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The Ringling Welcomes Paul Rudolph Walker Guest House Replica

Published November 4, 2015
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Walker Guest House Replica on the grounds of The Ringling

Written by Matthew McLendon, Curator of Modern and Contemporary Art

In November, The Ringling will have a new occupant on its storied grounds. In partnership with the Sarasota Architectural Foundation (SAF), a replica of architect Paul Rudolph’s 1952 Walker Guest House will be built. While Rudolph is known globally as the former Dean of the Yale School of Architecture and father of the “brutalist” style, in Sarasota we know him as one of the fathers of the Sarasota School of Architecture. Popularized in the mid-twentieth century, the Sarasota School of Architecture stressed the use of locally-sourced materials, large windows and screens allowing cross ventilation, and new, non-traditional commercial materials for domestic architecture. Today we see in this the roots of sustainable or environmentally-friendly architecture. In short, the mid-century Sarasota architects stressed good design, and good design never goes out of style.

The original Walker Guest House still stands on Sanibel Island and was commissioned by Dr. Walter Walker and his wife Elaine. The most notable features of the Guest House are the large plywood flaps which are raised and lowered by a pulley system. When raised, the house benefits from large screened windows allowing for cross ventilation. The 24’ x 24’ Walker Guest House is one of Rudolph’s most loved designs.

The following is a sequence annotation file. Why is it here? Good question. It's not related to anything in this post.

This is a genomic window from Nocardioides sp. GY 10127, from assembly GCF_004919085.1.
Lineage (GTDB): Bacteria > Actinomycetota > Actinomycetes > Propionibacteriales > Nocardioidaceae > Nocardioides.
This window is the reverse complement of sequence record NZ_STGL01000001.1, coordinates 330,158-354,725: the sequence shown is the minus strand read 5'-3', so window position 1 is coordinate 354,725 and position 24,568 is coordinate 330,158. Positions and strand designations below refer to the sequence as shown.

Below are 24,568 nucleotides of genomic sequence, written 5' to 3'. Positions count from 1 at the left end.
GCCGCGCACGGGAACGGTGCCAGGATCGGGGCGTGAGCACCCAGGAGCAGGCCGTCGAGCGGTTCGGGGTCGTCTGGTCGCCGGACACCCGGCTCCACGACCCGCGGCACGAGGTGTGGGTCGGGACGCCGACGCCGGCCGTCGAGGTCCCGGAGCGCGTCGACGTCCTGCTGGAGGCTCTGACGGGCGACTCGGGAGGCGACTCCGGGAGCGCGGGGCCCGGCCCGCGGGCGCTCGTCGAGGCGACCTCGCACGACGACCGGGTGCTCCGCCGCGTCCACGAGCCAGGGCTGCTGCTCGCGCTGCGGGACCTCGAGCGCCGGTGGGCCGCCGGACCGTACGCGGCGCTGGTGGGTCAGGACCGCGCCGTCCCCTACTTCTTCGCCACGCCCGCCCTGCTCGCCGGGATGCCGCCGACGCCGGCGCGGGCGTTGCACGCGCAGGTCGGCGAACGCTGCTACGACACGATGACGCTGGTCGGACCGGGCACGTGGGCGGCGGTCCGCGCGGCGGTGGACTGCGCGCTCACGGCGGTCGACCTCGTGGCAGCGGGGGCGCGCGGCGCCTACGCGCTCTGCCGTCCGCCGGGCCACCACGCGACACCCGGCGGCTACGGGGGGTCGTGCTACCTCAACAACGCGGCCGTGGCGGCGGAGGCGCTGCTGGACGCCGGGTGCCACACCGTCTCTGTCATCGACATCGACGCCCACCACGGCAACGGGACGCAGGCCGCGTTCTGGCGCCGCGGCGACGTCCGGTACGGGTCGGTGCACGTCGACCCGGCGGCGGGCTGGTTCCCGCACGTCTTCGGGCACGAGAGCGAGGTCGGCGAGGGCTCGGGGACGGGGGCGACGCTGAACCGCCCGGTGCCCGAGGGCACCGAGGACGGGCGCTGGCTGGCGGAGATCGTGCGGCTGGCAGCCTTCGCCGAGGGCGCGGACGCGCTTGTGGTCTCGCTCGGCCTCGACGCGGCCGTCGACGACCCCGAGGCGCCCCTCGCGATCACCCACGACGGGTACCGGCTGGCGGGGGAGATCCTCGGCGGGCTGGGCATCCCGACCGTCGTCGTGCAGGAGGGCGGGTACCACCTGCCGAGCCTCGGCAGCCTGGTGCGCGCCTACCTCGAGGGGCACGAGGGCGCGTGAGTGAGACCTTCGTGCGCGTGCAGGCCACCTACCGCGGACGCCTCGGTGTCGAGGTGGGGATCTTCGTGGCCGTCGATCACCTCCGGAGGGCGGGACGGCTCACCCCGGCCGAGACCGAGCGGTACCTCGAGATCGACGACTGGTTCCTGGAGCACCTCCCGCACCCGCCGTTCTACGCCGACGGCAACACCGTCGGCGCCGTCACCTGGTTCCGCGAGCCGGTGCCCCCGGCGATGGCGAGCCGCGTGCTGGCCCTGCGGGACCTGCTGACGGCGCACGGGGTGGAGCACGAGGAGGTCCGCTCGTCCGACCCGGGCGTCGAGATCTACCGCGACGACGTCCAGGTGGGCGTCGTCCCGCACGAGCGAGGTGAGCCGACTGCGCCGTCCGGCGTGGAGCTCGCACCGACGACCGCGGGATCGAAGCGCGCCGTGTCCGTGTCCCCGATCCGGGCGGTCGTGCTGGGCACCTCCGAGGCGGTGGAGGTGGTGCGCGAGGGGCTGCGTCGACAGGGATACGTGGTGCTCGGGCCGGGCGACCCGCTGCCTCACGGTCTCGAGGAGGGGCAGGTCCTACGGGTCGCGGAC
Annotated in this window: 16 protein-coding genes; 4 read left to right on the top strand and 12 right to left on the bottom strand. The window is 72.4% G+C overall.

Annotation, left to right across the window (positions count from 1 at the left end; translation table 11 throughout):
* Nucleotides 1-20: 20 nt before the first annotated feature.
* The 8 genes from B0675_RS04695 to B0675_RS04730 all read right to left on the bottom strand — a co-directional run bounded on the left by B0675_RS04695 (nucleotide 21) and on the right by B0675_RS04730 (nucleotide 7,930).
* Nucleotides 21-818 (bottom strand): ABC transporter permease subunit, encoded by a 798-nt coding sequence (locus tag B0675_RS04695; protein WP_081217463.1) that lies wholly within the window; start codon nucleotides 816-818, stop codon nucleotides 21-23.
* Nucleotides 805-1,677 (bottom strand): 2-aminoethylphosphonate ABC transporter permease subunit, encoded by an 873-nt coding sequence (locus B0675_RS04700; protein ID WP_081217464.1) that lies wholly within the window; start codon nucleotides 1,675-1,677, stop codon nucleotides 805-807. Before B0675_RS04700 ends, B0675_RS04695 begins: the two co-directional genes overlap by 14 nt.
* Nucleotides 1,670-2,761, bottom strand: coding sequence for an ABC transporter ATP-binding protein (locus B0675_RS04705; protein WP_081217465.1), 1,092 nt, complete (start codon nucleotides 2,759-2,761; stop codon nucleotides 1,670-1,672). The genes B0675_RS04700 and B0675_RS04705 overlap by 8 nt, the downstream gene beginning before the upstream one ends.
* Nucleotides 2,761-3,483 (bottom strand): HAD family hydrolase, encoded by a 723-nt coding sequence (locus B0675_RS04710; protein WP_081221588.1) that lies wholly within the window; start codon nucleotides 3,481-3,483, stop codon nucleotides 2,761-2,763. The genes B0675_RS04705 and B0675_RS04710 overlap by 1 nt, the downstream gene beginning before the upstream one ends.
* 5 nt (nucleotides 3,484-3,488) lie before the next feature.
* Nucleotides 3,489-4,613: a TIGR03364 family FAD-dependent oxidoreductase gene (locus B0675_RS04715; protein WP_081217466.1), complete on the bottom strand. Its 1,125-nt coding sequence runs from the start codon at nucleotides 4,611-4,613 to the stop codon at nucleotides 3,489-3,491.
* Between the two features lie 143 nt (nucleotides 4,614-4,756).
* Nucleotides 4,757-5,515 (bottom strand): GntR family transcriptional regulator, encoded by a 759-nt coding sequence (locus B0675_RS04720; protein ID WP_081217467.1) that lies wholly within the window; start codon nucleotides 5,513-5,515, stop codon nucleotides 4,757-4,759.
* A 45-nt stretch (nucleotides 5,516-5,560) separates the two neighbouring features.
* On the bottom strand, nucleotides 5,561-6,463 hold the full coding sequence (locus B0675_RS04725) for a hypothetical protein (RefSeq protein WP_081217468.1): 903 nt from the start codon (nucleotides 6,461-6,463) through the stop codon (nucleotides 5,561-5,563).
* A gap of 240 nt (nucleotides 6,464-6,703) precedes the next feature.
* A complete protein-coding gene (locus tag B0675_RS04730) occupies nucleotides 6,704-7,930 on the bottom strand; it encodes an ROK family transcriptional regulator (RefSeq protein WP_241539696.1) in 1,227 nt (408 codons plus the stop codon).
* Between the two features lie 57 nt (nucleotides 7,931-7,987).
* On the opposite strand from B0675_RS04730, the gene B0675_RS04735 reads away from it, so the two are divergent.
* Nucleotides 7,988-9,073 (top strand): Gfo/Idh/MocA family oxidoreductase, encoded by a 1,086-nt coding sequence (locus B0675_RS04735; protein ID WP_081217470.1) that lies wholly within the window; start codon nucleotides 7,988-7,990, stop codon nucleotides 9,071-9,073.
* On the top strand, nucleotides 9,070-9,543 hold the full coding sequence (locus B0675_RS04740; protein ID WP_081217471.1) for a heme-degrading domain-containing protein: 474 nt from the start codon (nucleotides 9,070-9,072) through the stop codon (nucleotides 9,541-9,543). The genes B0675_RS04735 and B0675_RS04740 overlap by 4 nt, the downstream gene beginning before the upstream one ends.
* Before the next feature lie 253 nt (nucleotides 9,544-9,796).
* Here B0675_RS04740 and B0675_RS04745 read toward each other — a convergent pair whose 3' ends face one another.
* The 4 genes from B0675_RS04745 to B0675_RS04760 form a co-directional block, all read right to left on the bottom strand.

The full-scale replica, which will reside at The Ringling, will be designed so that it can easily be disassembled and relocated to locations across the country to educate audiences about Sarasota and its contribution to modernist architecture. This effort heightens awareness of Rudolph’s Florida legacy as well as the important legacy of the other Sarasota School architects.

Yet another connection with The Ringling exists. The architect of Ca’ d’Zan, Dwight James Baum, sent his employee Ralph Twitchell to Sarasota to oversee the building of John and Mable Ringling’s winter home. Twitchell remained in Sarasota and opened his own architecture firm, eventually hiring a young Paul Rudolph, with whom he would collaborate on several important projects.

This exhibition is sponsored by the Arthur F. and Ulla R. Searing Endowment.